I'll admit it - election polling was a mystery to me. I hear one poll say Obama is ahead. Another says McCain. Another says they're in a dead heat.
How do we know which to believe? How do they determine who's ahead at any given moment?
So I decided to take a class, or rather a Webinar from Poynter/NewsU, called Understanding and Interpreting Polls in the 2008 Election. I highly recommend it. In the meantime, I'll share a few gold nuggets with you.
One of the first things you should know when trying to interpret a poll is how the participants were selected.
The best way to ensure an accurate result is to take a random sample from a specific population. If it's not random, it's not mathematically accurate. The polling industry standard is the RDD, or random digit dial. This is a poll taken by telephone where numbers are not taken from a list, but instead are dialed randomly. Since a large number of the population has telephones, it excludes few enough people that it can still be statistically accurate.
Since women are statistically more likely to answer the phone, sometimes you will have someone ask for the man of the house, or even ask for someone born in a particular month. This is the pollster's effort to even out the possible bias if mostly women were to participate because they simply answered the phone. So they're not just being sexist!
Another method for selecting poll participants is registration sampling. This is when the list is derived from registered voters. This can give a good picture, but may exclude the all-important swing voters or new voters.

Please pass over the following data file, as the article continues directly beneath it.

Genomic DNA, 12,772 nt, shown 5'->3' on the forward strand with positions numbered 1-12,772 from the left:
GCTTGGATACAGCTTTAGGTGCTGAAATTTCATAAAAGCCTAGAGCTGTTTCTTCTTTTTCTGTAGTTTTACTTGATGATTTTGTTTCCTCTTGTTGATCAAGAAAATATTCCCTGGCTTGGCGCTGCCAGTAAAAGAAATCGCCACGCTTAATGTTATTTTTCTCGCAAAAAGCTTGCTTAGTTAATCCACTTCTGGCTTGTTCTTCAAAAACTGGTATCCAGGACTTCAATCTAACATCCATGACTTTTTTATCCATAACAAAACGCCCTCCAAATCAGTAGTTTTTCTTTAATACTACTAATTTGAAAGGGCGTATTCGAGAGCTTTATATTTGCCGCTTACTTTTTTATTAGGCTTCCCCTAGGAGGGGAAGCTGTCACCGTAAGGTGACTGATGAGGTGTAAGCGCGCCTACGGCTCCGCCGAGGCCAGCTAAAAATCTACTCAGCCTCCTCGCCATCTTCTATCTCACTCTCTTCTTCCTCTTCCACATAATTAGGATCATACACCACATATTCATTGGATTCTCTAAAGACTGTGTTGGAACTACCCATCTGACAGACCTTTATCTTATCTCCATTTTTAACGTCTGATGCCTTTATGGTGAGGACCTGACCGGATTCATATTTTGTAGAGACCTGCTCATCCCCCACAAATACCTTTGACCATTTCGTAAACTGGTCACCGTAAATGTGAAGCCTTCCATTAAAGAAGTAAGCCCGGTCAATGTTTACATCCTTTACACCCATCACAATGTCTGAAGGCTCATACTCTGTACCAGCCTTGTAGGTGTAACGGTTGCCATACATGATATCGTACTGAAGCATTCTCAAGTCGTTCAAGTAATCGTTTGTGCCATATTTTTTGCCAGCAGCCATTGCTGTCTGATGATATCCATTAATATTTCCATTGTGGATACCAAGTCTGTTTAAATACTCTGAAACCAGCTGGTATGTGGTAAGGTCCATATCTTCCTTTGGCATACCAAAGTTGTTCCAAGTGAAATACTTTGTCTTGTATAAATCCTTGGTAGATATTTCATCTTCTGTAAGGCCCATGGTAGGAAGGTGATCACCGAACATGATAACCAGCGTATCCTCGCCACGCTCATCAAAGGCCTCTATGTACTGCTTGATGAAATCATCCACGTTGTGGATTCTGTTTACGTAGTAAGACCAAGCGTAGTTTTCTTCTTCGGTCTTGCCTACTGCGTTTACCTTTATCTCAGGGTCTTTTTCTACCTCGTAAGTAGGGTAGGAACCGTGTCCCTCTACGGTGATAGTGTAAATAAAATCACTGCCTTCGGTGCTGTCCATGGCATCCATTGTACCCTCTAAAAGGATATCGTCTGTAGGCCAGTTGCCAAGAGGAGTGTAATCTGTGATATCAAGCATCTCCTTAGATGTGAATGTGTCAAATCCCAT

Both of these methods are called probability polling, because they draw random samples from defined populations.
Another alternative for selecting poll participants is non-probability sampling. This includes self-selected poll participants. For example, if you're watching Lou Dobbs on CNN, he sometimes has call-in polls. While this can give a reliable sample of Lou Dobbs watchers, it does not give an accurate measure of the whole country. Someone who is watching Lou Dobbs, who cares enough to pick up the phone and self-selects to participate is not representative of the voters who do not watch CNN or who instead are watching Jerry Springer or All My Children.
Be wary of these TV call-in polls (on any channel) for predicting the mood of the country - they are not statistically reliable.
What about Internet polls? While they are fast, easy, and private, pollsters do not yet know how to get a random sample of Internet addresses. They cannot make them up, like they can with phone numbers (imagine all the crazy e-mail addresses you know). And there is no consolidated directory of all Internet addresses. Another downfall of Internet polls - they do not know who is actually participating - it could even be a kid! Again, Internet polls usually involve self-selection, which are not probability polls and do not give accurate measures.
When you're looking at poll results, they usually have a little box somewhere on the page that shows the Methodology. Take a look to see if you can tell how the poll participants were selected, and take that into account when assessing the credibility of the poll numbers you are reading.
Next we'll explore other important factor in understanding polls, like timing and state polls v. national polls. Stay tuned!
Source: Poynter/NewsU, Claudia Dean: Understanding and Interpreting Polls in the 2008 Election, http://www.newsu.org/courses/course_list.aspx (accessed 9/18/08)